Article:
The Florida-based Publix supermarket chain opens a new store in western Cary on Wednesday – a game changer in the already crowded supermarket landscape in the Triangle.
The 49,000-square-foot store is the first in the region for the chain, which is in the midst of an aggressive expansion into North Carolina with multiple stores already open in Charlotte and two more in the planning stages in Winston-Salem and Asheville.
“We intend to grow throughout the Triangle and are looking at sites,” Publix spokeswoman Kim Reynolds said Tuesday. Reynolds would not comment on a possible Raleigh location on Falls of Neuse Road, which has been opposed by neighbors during city planning meetings.
As the newcomer in town, Publix will siphon business from each of its Triangle competitors as curious customers give Publix a try. But its biggest rival will likely turn out to be the chain most like itself – Harris Teeter, which also opens a new store in Cary on Wednesday.
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Both retailers are known in the supermarket industry for quality customer service and prices on the higher end of the spectrum.
Coincidence or not, Wednesday’s dual openings set the stage for a fight for Triangle shoppers’ loyalty and grocery dollars.
“The real winner will be the Cary grocery consumer,” Chuck Roskovich, vice president of the Publix Charlotte division, said during a Tuesday sneak preview of the Publix store for media and community leaders.
“Harris Teeter is no stranger to competition,” Harris Teeter spokeswoman Danna Jones said. “Competition is a constant in this business ... and it comes back to benefit the consumer,” she said.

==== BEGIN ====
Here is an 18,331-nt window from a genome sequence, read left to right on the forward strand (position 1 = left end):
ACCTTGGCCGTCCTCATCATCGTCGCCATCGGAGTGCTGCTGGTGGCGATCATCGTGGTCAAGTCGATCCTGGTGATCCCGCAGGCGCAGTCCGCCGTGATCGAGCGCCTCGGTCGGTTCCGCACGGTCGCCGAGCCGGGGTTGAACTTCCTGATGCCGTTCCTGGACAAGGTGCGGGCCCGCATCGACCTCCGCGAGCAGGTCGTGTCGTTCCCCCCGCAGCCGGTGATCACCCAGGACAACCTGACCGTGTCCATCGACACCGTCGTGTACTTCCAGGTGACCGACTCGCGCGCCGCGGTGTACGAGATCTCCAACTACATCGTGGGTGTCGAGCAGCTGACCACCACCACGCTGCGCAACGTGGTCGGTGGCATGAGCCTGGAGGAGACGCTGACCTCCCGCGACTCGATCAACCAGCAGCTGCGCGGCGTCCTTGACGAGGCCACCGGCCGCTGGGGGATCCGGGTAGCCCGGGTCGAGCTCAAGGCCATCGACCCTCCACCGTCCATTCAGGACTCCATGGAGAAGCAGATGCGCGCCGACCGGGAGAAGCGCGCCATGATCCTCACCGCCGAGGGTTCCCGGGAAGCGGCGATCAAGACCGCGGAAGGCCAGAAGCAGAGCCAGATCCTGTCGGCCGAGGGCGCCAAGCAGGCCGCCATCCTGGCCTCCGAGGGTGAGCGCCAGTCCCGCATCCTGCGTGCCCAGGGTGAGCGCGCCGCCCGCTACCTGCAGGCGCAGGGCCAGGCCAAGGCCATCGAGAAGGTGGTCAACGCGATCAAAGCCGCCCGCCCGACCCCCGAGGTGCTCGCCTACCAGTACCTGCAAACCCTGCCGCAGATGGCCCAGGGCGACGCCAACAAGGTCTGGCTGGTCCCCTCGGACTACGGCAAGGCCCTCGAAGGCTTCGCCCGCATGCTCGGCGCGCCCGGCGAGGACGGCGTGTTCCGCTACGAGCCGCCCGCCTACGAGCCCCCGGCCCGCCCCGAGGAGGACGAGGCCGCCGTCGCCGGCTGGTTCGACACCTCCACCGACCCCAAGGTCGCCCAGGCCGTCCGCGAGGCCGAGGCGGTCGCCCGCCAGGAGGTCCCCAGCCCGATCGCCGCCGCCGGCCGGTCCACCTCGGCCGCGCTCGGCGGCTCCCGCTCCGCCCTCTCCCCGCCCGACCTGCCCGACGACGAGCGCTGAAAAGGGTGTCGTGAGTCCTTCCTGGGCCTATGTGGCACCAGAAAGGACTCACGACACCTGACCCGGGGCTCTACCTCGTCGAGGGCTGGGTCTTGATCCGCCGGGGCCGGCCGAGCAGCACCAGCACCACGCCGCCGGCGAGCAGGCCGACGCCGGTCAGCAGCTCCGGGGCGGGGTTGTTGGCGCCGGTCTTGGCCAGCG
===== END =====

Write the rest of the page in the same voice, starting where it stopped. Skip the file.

Matthews-based Harris Teeter, which ranks third in market share in the Raleigh area, was acquired this year by supermarket giant Kroger, with analysts attributing the sale to competitive pressures. The combined Kroger and Harris Teeter market share makes the company competitive with Wal-Mart, which is No. 1 in market share in the Raleigh area.
The new Publix is the anchor store in the Bradford shopping center at Davis Drive and High House Road, a short drive from at least five other grocery stores, including a Harris Teeter and a newly remodeled Lowes Foods, which is a distant fifth in market share. Among the more unusual features of the new Publix store: a catering center for planning parties and weddings and a center where cooking demonstrations will take place daily.
Across town in central Cary, the new 53,000-square-foot Harris Teeter is the main tenant in the Village Square shopping center where the Galaxy theater once stood. The store, which includes a drive-thru pharmacy and a Starbucks, replaces a much smaller store in the parking lot of the nearby Cary Towne Center mall.
Would-be Publix shoppers in North Carolina shouldn’t expect to reap the identical savings that Publix shoppers in other parts of the country enjoy. As the employee-owned chain has expanded northward, it is strategically picking and choosing what promotions to offer in each region.
While the promotional fine-tuning may make sense from a business standpoint, it’s likely to yield some disappointed shoppers among the ranks of the Triangle’s many transplants.
Two of the most popular promotions offered in other states – double coupons and the weekly penny mystery deal – will not be offered in the Triangle, which is part of the Charlotte region of the Publix chain, spokeswoman Reynolds said.
Publix made that decision despite the fact that rivals Harris Teeter and Lowes Foods both double coupons up to 99 cents.
“We’ve decided to put our resources toward other savings programs that benefit the majority of our customers, such as our buy one, get one free deals,” Reynolds said.
Another distinguishing feature of Publix is its lack of a customer loyalty program, a point the company likes to emphasize. “No cards, no forms and definitely no hassle,” Roskovich said Tuesday.
Publix will also introduce Triangle households to new promotions and a whole slew of new policies on such things as coupons, rain checks and store-brand product guarantees.
Many of the perks at Publix – such as a free “smash cake” for baby’s first birthday, coupons for pet lovers, multiple store coupon booklets and a generous rain check policy that allows shoppers to use expired coupons – are certain to be popular with Triangle households and cause rival supermarkets to re-examine their promotions.